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I have wondered about using the following approach to creating Entity objects in a personal project. What I want is to be able to keep track of all Entity objects that get created, so whenever an instance is created, it should automatically get added to a bookkeeping list.

The approach I thought of using is to create a class that can hand out new Entity objects, rather than allowing them to be created directly. This class is called EntityFactory. It's not the factory pattern though. Basically, I define my Entity base class with a private constructor and made EntityFactory a friend class so that it could instantiate Entity objects and hand them out.

The only downside I can see is that I would have to pass around the EntityFactory object.

Will there be other problems? Is this a bad idea? If so, what alternatives are there to have automatic tracking of all Entity objects that get instantiated.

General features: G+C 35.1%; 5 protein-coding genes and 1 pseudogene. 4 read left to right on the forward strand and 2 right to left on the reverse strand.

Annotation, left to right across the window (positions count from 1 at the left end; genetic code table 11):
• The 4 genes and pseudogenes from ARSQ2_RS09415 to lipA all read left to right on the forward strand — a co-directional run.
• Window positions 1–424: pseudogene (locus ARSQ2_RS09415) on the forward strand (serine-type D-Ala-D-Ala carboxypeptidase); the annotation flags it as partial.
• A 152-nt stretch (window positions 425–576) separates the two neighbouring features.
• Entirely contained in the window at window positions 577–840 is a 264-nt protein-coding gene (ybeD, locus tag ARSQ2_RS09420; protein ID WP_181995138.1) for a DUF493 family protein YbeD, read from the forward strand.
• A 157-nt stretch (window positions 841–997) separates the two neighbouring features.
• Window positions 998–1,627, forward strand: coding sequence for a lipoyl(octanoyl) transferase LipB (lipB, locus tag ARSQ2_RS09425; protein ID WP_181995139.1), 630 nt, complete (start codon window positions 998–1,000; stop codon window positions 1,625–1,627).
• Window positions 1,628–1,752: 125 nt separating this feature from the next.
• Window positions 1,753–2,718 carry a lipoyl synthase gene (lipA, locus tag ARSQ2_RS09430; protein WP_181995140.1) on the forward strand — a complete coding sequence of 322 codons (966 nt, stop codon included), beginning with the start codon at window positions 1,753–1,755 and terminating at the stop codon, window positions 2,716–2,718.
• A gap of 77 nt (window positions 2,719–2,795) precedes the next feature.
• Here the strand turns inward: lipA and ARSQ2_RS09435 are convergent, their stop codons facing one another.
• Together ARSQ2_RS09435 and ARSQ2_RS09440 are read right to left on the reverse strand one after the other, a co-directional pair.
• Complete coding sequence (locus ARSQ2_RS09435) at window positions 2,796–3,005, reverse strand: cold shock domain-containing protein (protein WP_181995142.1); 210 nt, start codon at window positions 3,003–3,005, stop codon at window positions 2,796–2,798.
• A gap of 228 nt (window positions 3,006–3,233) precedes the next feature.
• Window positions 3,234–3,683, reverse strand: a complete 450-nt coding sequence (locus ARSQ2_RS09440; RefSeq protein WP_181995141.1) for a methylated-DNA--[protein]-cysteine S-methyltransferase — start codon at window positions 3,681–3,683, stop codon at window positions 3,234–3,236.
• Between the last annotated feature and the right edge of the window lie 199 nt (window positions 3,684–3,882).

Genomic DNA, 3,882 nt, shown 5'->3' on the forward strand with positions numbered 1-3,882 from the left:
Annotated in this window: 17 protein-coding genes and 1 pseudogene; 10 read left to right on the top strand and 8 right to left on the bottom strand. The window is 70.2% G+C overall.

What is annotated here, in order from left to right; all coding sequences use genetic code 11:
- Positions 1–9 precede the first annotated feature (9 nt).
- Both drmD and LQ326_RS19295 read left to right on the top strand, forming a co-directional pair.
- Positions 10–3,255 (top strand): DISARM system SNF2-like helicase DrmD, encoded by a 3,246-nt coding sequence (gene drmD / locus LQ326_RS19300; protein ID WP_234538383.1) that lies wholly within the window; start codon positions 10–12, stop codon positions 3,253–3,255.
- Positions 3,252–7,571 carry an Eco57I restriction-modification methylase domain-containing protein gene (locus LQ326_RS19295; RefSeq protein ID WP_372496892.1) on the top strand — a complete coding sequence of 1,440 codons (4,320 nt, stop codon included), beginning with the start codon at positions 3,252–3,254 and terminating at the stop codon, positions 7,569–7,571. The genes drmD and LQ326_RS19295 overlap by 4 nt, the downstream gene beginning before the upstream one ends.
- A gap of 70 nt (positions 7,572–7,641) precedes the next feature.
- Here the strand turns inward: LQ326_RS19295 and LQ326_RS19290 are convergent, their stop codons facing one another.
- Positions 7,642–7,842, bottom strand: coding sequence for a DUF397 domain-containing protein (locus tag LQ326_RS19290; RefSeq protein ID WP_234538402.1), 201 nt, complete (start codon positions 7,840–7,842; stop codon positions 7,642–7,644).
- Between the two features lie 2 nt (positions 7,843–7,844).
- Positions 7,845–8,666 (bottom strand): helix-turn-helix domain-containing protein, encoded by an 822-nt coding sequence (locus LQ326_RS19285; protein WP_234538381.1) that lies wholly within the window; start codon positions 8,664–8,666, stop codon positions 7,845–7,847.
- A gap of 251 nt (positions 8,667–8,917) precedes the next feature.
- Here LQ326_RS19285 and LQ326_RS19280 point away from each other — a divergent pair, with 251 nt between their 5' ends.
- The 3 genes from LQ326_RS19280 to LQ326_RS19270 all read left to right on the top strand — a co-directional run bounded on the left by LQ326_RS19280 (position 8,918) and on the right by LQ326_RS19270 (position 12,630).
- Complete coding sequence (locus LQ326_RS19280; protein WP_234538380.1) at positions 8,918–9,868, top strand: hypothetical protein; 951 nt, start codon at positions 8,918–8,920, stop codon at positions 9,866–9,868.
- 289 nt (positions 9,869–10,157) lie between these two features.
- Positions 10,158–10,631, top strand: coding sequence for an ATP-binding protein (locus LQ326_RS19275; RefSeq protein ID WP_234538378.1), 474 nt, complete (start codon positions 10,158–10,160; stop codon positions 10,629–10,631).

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  • \$\begingroup\$ Is there any reason this is on gamedev.SE instead of StackOverflow? I don't see anything in this question other than 'personal project' that relates to games at all... \$\endgroup\$ Feb 28, 2014 at 0:31
  • \$\begingroup\$ Not only is this not a bad idea, it's what I'd call recommended practice. \$\endgroup\$ Feb 28, 2014 at 0:44
  • \$\begingroup\$ @steven-stadnicki I suppose this could be a more general programming question. In my case I have only wanted to be able to do this for game dev projects though and wanted an answer skewed towards game dev. \$\endgroup\$
    – Jim
    Feb 28, 2014 at 7:47
  • \$\begingroup\$ In my view this is a borderline question (which is why I didn't just migrate it). The theory about factory / "master builder" objects is general, but entity systems tend to be better handled here. \$\endgroup\$
    – user1430
    Feb 28, 2014 at 16:04

2 Answers 2